Bahrain rejects Danish request for prisoner transfer
The top legal body in Bahrain has rejected a Danish request to transfer political hunger striker Abdulhadi al-Khawaja, said to be close to death.
A supreme judicial council official said the proposed transfer of the prisoner did not meet the "specific conditions" required for such a move.
Mr Khawaja is protesting against a life sentence he received over protests by the Shia Muslim community.
He has told his family he will not stop his fast, now into its 60th day.
His daughter Zainab, who has been protesting over his plight, was arrested on Saturday for the second time this week and freed again on Sunday morning.
Protesters clashed with police this week and human rights organisations have also called for the release of Mr Khawaja, who is being fed intravenously in a hospital clinic.
A special security court convicted him last year of seeking to overthrow Bahrain's royal family, who are Sunni Muslims, during the unrest by the Shia Muslim majority.
The government is badly split on what to do, sources in Bahrain have told the BBC's Bill Law. They say the Foreign Minister, Sheikh Khaled bin Ahmad al-Khalifa, is keen to see a resolution.
However, Prime Minister Sheikh Khalifa bin Salman al-Khalifa insists he should not be released, the sources told our correspondent.
On Saturday, it emerged that Danish Foreign Minister Villy Soevndal had requested the prisoner's transfer, citing the Danish citizenship which he holds.
The request was referred to the supreme judiciary council.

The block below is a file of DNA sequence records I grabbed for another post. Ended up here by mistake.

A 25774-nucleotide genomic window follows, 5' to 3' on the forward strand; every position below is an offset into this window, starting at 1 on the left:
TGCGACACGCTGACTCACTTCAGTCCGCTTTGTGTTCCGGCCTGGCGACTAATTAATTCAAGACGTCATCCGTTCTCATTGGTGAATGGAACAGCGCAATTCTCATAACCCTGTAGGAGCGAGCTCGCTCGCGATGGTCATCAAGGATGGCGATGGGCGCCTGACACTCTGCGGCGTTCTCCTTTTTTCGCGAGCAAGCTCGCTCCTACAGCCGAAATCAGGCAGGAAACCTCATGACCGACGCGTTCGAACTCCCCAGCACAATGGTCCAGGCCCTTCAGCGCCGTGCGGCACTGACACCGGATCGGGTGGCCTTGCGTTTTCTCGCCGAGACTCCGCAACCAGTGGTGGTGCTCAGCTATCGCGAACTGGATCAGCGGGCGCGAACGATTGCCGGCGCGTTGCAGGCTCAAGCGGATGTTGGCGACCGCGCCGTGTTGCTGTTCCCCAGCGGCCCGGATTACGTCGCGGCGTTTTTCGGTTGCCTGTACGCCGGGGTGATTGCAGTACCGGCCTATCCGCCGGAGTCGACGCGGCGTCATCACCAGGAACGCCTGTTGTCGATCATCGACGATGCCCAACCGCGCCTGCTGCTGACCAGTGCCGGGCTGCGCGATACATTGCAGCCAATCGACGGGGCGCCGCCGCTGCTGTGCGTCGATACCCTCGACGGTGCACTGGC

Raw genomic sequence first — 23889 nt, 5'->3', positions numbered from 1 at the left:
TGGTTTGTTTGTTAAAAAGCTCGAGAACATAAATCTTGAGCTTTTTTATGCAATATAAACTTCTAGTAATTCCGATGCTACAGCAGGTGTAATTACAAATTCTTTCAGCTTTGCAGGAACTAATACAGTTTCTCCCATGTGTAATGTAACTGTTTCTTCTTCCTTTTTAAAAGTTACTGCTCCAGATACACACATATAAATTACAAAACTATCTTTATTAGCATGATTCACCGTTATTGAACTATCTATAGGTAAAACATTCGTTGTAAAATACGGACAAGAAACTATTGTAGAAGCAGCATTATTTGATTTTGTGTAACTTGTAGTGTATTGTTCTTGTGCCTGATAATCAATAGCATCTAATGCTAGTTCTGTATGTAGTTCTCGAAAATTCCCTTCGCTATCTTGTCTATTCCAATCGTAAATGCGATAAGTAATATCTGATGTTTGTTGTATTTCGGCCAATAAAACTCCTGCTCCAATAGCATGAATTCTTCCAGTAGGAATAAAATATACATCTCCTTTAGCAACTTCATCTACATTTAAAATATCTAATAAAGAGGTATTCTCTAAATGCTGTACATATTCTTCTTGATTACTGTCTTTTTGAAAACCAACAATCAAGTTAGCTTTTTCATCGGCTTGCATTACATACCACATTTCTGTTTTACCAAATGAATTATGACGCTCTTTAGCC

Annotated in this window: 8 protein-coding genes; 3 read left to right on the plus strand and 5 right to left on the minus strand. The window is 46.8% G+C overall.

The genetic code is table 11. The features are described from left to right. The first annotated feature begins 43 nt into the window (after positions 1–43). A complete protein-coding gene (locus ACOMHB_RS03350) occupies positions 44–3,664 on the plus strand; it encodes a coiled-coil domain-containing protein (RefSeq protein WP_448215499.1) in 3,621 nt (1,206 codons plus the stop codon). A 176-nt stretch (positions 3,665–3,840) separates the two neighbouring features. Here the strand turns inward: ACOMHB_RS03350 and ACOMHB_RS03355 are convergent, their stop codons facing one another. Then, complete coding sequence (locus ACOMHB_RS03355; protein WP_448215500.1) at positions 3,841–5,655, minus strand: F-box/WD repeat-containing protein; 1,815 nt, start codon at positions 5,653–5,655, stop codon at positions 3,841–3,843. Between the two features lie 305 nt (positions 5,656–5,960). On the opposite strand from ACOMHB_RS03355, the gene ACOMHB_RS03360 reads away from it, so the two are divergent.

An official there told the Bahraini state news agency: "The hand-over of accused and convicted persons to foreign countries takes place under specific conditions...
"This does not apply in Abdulhadi al-Khawaja's case."
The official did not elaborate.
'Dying with dignity'
On Friday, security forces fired tear gas and water cannon at thousands of supporters of Mr Khawaja.
Other protests have also been held in recent weeks against the motor racing Grand Prix which is due to be held in Bahrain later this month.
Zainab al-Khawaja went on to her Twitter account to give details of a telephone conversation with her father on Saturday.
He could "hardly speak... hardly breathe", she said.
"My Dad said he will not stop his hunger strike and told guards 'If I die, I die with dignity'," she wrote.
"My mother told my Dad that we all support him, that we're proud. We are with him all the way, no matter what he decide[s]."
Human rights group Amnesty International says Mr Khawaja's conviction in June was based on a confession made under duress, and no evidence was presented showing he had used, or advocated violence, during the mass protests early last year.